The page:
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Clients are looking for experiential solutions beyond radio or print: Abraham Thomas, Radio City 91.1 FM

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Clients are looking for experiential solutions beyond radio or print: Abraham Thomas, Radio City 91.1 FM

From entering new markets to launching large format events, Radio City 91.1FM has been on a roll. The radio channel recently announced the launch of India’s biggest singing talent hunt-Radio City Super Singer Season 8. Earlier this year, the channel set up its own creative-cum-media agency Audacity which is setting a new benchmark in audio creative solutions.

“Clients are looking for experiential solutions. They are not looking for radio or print. So if you can give them something that goes beyond radio, it works. Interestingly, a lot of agencies have been approaching us to make use of our expertise in radio,” says Abraham Thomas, CEO, Radio City.

In an exclusive chat, Thomas talks about the brand’s future plans, the importance of being future ready and the changing radio advertising environment.


How has the year been so far for Radio City?
The year for us has been as per plans. There have been some changes in the sense that some categories like e-commerce has gone down but at the same time some other categories have come up. So, overall we are optimistic about this year and the coming 2-3 years. There is a lot of competition in the market. In 22 out of our 28 cities, we are ready to welcome competition. On the other hand, we are getting ready to get into new markets.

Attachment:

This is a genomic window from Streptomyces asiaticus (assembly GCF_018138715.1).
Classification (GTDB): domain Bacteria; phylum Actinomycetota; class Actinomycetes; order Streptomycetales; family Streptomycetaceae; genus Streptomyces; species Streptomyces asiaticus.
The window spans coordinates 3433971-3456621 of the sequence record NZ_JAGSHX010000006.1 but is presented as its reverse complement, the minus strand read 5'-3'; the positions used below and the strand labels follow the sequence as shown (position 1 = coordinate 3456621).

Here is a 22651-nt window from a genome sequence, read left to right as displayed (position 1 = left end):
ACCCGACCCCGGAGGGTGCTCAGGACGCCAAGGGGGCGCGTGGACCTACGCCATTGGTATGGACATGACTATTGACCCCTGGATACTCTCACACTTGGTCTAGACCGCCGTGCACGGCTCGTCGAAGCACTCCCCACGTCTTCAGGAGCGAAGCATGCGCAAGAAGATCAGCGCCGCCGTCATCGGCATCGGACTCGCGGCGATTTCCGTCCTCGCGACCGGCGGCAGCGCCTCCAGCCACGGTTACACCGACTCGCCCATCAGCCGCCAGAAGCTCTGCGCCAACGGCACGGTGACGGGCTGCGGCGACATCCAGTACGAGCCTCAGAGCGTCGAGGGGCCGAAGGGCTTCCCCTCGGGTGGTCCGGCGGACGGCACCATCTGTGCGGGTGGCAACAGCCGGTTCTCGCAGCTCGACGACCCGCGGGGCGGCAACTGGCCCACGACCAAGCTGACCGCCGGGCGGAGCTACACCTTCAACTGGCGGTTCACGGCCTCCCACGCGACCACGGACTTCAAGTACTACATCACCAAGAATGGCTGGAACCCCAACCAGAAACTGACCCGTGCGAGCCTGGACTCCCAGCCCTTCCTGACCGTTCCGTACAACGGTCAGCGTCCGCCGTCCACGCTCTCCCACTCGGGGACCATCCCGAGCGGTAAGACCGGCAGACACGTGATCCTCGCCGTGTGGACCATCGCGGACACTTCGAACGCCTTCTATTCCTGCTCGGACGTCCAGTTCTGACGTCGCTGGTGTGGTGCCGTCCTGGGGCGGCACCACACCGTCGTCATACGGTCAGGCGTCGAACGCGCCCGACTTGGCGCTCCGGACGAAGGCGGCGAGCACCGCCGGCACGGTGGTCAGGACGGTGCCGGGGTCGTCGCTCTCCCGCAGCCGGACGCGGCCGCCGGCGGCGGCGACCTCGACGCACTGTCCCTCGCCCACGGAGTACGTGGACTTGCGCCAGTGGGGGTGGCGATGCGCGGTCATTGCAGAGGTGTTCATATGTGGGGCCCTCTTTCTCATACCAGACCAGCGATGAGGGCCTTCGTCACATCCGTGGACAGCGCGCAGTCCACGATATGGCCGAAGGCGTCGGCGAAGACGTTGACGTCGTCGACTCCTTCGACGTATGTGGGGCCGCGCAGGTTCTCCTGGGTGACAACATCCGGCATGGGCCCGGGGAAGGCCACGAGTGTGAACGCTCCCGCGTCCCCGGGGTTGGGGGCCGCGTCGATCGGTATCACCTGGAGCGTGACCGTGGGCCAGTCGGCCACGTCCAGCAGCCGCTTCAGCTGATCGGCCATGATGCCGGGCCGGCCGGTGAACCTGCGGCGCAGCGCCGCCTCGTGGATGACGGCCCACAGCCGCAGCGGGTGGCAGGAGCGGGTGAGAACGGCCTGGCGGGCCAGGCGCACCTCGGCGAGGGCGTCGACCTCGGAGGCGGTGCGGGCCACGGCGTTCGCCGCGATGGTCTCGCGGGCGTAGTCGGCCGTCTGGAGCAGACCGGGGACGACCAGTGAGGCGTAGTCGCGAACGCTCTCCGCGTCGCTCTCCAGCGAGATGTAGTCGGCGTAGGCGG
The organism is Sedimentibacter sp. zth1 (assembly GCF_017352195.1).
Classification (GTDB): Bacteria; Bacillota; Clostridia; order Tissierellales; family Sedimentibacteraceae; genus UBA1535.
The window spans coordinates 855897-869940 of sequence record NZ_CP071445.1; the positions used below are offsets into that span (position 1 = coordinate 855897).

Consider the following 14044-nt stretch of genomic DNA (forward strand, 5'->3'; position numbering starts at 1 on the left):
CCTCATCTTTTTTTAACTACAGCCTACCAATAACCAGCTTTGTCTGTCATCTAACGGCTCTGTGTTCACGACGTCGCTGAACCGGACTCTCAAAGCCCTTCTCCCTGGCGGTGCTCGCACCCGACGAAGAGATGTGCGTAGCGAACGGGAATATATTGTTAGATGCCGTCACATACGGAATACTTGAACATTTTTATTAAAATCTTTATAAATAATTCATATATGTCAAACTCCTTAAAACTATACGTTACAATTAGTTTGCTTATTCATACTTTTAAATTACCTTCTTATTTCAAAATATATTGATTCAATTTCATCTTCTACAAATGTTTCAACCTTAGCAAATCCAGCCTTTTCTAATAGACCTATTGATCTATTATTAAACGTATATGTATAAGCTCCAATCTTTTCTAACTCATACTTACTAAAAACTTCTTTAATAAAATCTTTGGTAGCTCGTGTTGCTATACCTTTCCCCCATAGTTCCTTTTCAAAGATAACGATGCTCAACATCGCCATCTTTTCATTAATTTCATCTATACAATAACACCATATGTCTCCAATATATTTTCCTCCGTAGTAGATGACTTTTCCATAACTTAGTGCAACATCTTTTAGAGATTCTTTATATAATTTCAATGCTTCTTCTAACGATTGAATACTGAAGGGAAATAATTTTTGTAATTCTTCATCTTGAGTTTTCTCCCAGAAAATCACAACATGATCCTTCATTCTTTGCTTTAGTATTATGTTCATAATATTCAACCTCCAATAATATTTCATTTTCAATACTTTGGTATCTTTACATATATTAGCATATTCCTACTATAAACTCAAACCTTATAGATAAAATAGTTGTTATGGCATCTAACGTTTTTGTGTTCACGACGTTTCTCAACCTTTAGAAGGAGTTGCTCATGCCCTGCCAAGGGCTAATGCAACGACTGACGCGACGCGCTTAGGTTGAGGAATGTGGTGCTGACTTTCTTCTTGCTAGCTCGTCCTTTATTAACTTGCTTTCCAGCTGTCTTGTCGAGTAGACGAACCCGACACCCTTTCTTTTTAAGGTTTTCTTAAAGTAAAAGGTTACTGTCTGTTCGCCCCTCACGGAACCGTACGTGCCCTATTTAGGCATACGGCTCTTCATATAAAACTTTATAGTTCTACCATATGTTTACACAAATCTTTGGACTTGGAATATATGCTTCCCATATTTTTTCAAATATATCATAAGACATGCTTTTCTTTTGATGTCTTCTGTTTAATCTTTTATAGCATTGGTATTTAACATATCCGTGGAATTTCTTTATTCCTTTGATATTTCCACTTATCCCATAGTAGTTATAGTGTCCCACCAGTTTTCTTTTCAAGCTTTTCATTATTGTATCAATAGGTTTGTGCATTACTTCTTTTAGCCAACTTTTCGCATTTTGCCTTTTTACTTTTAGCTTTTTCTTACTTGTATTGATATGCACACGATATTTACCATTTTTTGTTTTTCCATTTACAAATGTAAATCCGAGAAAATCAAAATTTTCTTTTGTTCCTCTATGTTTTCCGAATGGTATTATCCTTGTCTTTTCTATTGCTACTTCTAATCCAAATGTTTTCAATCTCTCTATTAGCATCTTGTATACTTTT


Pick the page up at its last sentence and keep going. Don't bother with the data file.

Can you tell us when these launches are likely to take place? Could you also provide us with a glimpse of what to expect from the new stations?

These launches might happen between October and December. We have also worked to refresh our brand and programming. This includes launching some unique large format events like the first concert on radio. In the second quarter, we did Super Singer, which is now a huge property that reaches out to all cities. We are doing is to create one breakthrough format in every quarter that breathes new life into radio. We are a very research and data-led company. We have not rushed into launching anything in interim setup. We wanted to be very sure before we launched the new channels. We did not want to compromise on quality so we are very clear that when we launch it will be the perfect product. Every market has its own key content drivers, and basis this, the programming will be figured out. Our big launches are planned in Kanpur, Patna, and markets in Rajasthan, UP and Maharashtra.

How is Audacity doing?

Audacity is doing really well. We are very happy with the kind of work they are doing. Audacity comes with solutions based in radio but not limited to radio. We almost thought that radio creativity had kind of plateaued but we have done some interesting work that goes beyond radio. Clients are looking for experiential solutions. They are not looking for radio or print. So if you can give them something that goes beyond radio, it works. Interestingly, a lot of agencies have been approaching us to make use of our expertise in radio.